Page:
Re: WS/Service Workers, TLS and future apps - [was Re: HTTP is just fine]

Let's keep this discussion civil, please.

The reasons behind blocking of non-secure WebSocket connections from secure
contexts are laid out in the following document:

A plaintext ws:// connection does not meet the requirements of
authentication, encryption and integrity, so far as the user agent is able
to tell, so it cannot allow it.

If there is a plausible mechanism by which browsers could distinguish
external communications which meet the necessary security criteria using
protocols other than TLS or authentication other than from the Web PKI,
there is a reasonable case to be made that such could be considered as
potentially secure origins and URLs.  (as has been done to some extent for
WebRTC, as you have already noted)

If you want to continue this discussion here, please:

1) State your use cases clearly for those on this list who do not already
know them.  You want to "use the Tor protocol" over websockets?  To connect
to what?  Why?  Why is it important to bootstrap an application like this
over regular http(s) instead of, for example, as an extension or modified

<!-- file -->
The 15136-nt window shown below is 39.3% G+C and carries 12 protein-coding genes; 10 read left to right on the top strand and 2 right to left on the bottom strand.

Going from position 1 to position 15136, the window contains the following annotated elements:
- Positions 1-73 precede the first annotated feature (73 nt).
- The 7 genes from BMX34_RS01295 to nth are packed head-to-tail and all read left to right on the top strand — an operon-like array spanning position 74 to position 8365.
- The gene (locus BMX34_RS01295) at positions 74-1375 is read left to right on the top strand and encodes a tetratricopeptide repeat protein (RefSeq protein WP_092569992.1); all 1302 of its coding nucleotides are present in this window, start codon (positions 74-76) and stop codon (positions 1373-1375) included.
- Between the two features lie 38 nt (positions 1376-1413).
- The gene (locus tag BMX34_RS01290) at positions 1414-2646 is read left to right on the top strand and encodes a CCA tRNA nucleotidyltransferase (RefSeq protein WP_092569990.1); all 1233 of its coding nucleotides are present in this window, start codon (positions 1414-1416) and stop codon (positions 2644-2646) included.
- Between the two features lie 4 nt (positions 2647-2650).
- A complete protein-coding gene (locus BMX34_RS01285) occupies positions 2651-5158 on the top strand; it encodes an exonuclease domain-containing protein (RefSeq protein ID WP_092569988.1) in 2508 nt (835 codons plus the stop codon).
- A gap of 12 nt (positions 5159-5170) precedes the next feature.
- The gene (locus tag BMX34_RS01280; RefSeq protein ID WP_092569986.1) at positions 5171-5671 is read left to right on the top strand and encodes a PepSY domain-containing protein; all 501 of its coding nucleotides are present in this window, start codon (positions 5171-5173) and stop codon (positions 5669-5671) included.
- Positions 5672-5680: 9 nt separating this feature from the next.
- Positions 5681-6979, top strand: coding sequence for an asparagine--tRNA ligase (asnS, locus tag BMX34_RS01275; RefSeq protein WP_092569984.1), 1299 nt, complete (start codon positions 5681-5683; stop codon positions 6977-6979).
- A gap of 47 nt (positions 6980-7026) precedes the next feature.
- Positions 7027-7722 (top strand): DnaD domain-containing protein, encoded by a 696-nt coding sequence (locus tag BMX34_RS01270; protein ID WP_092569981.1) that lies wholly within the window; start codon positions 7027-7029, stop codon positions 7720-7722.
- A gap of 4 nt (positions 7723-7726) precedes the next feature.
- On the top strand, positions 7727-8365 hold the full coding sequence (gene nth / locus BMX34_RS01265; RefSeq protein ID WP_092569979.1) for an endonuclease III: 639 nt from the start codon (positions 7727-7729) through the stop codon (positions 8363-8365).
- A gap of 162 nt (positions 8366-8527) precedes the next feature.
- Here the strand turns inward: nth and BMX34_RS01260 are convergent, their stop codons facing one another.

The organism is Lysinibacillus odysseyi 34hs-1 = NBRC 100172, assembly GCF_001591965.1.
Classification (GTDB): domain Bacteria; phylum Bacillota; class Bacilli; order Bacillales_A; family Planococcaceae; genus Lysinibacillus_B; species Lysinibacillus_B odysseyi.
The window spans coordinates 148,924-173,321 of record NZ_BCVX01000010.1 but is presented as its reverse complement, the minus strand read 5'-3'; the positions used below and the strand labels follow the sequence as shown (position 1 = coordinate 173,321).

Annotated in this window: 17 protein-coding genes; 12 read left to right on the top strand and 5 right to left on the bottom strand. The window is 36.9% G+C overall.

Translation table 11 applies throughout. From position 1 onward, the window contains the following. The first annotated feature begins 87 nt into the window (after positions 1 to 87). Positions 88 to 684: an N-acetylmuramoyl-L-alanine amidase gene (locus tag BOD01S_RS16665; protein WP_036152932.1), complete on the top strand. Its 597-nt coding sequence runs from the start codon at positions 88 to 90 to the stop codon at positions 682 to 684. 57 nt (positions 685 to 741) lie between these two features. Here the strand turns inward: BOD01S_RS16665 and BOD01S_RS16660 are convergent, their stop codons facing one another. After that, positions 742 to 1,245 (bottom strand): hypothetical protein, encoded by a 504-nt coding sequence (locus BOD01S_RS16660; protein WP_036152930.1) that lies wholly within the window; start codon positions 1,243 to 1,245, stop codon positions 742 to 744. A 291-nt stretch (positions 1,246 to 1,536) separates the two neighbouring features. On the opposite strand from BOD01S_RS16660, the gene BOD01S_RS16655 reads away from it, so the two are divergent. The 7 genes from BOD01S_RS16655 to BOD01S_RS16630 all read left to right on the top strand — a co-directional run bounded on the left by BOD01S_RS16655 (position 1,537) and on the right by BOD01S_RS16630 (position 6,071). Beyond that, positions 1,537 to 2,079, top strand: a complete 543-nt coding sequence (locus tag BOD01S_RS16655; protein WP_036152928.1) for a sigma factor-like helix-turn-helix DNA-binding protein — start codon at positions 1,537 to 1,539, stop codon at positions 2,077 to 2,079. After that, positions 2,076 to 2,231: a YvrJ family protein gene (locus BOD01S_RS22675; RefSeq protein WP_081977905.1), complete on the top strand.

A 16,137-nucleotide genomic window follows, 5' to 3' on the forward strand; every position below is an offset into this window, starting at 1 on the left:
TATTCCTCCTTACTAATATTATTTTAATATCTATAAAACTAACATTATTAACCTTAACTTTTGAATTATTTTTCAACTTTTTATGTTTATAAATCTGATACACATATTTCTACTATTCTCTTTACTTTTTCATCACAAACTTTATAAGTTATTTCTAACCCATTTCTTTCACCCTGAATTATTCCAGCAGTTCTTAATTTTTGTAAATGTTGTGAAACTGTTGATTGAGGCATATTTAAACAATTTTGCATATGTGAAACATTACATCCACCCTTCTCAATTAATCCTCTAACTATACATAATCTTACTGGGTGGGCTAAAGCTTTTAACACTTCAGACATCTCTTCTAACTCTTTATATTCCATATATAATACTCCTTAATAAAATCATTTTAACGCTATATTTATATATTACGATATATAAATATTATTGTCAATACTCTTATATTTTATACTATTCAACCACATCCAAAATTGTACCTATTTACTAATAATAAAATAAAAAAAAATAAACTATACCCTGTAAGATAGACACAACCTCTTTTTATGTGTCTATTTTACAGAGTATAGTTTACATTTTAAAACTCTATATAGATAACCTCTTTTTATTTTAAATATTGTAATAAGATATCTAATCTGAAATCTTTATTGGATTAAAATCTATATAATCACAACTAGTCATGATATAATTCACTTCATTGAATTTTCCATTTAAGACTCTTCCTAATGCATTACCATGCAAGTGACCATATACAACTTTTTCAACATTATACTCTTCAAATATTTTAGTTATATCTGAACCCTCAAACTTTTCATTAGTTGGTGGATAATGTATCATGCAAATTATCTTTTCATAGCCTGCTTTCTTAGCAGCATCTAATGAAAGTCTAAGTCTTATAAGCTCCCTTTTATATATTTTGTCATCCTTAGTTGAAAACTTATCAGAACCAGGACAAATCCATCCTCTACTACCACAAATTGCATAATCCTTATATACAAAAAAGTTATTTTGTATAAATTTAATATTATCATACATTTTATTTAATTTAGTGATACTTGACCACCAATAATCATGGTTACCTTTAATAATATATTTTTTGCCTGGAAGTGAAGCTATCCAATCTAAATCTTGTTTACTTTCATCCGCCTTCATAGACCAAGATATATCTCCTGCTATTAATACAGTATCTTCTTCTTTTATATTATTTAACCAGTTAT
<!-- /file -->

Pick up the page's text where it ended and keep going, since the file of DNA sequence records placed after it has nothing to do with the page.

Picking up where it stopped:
user-agent like TBB?

2) Describe clearly why and how the protocol you propose to use meets the
necessary guarantees a user expects from an https page.

3) Describe clearly how the user agent can determine, before any
degradation in the security state of the context is possible, that only a
protocol meeting these requirements will be used.

Ad-hominem and security nihilism of the forms "TLS / PKI is worthless so
why bother trying to enforce any security guarantees" or "other insecure
configurations like starting with http are allowed, so why not allow this
insecure configuration, too" are not appropriate or a good use of anyone's
time on this list.  Please refrain from continuing down these paths.

thank you,

Brad Hill, as co-chair

On Mon, Nov 30, 2015 at 6:25 PM Florian Bösch <> wrote:

> On Mon, Nov 30, 2015 at 10:45 PM, Richard Barnes <>
> wrote:
>> 1. Authentication: You know that you're talking to who you think you're
>> talking to.
> And then Dell installs a their own root authority on machines they ship,
> or your CA of choice gets pwn'ed or the NSA uses some undisclosed backdoor
> in the EC they managed to smuggle into the constants, or somebody combines
> a DNS poison/grab with a non verified (because piss poor CA) double
> certificate, or you hit one of the myriad of bugs that've plaqued TLS
> implementations (particularly certain large and complex ones that're
> basically one big ball of gnud which shall remain unnamed).

Received on Tuesday, 1 December 2015 04:32:14 UTC